The NCAA introduced Thursday a new arm of rules enforcement made up of independent investigators, advocates and decision-makers to handle complex cases involving serious infractions.
Creating a new process for dealing with some high-profile infractions cases was one of several recommendations made last year by the Rice Commission on college basketball. The commission, created in response to an FBI investigation into college basketball recruiting, concluded the NCAA's existing investigation and enforcement structure was rife with potential and perceived conflicts of interest.
The current investigative process relies on schools self-reporting and self-investigating. The committee on infractions, which determines whether schools should be penalized and how, is made up of high-ranking administrators from NCAA member schools and conferences.
The Independent Accountability Resolution Process will be comprised of four groups, including the Complex Case Unit, which will conduct investigations and provide representation for schools and individuals accused of violations. Among those chosen for the CCU were former FBI Director Louis Freeh, who investigated the role of Penn State officials in the Jerry Sandusky child sexual-abuse scandal, and attorney Tom Mars, who has recently helped several high-profile football players gain immediate eligibility from the NCAA after transferring.
The Independent Resolution Panel will conduct hearings, decide whether violations occurred and hand down penalties. The panel has 15 members that will work in groups of five on cases referred to the Independent Accountability Resolution Process.
“The folks that were identified that will serve in these different capacities will all be individuals who have no direct affiliation with any NCAA member schools,” Naima Stevenson Starks, the NCAA’s vice president of hearing operations, told the AP.
“Although this is not a legal process, we do have individuals that have legal backgrounds. Arbitrators, particularly for those individuals that will be the adjudicators in this process,” she said. “We've got a few folks that are former student-athletes so they will have some perspective on athletics and that experience at a college campus, but no one who was closely linked in time with a direct affiliation with college athletics.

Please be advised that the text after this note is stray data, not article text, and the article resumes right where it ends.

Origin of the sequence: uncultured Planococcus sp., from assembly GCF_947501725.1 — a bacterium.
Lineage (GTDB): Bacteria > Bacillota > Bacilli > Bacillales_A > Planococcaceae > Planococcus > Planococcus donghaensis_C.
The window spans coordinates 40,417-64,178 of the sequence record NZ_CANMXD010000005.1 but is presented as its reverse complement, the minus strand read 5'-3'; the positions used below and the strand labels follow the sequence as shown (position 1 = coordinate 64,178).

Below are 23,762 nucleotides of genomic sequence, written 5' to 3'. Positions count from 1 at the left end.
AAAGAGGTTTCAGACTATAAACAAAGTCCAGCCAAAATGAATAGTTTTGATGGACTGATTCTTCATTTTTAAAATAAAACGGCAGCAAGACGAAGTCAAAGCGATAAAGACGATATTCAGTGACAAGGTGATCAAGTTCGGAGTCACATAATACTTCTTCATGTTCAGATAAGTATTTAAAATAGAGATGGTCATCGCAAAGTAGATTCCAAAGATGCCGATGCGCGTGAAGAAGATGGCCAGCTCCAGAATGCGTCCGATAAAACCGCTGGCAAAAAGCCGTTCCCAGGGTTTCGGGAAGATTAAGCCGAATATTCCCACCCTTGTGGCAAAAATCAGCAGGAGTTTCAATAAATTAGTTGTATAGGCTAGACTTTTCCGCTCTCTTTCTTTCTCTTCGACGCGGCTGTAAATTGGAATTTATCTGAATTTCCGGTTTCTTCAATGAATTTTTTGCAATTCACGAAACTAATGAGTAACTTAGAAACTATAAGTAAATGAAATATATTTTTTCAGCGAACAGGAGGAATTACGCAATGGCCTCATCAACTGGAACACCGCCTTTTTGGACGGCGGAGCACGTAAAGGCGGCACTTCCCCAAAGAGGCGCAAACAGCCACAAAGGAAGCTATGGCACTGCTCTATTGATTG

“We do have a few individuals who may have had some direct involvement either at the national office or in the membership, but it would have been a good amount of time since that experience was relevant.”
Members of the Resolution Panel will serve yet to be determined terms, likely ranging from 2-4 years. Stevenson Starks said the goal is to have some experienced members on the panel to complement new members.
Stevenson Starks said a request for proposal was used to solicit firms and investigative entities that had an interest in joining the Complex Case Unit. A search firm was used to identify candidates to serve on the Resolution Panel.
“There will be orientation to appropriately position all the various folks that will be involved with the Independent Accountability Resolution Process to try to get them up to speed,” Stevenson Starks said. “On the one hand the independence was of the utmost importance, but it also leads into the need for some additional ramp up since these folks will have not been familiar with the operation of college athletics and the rules adopted by the membership.”
All potential infractions cases still will be initiated by schools or NCAA enforcement. There are three ways to request a case be moved to IARP.
“A school that is involved in an in infractions matter in the existing structure could request to have their case removed to the independent structure. The vice president of enforcement can make that request as well. And the last entity that can refer a case is the (Division I) committee on infractions,” Stevenson Starks said.
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A five-member Infractions Referral Committee will determine whether cases will be moved out of the traditional enforcement process.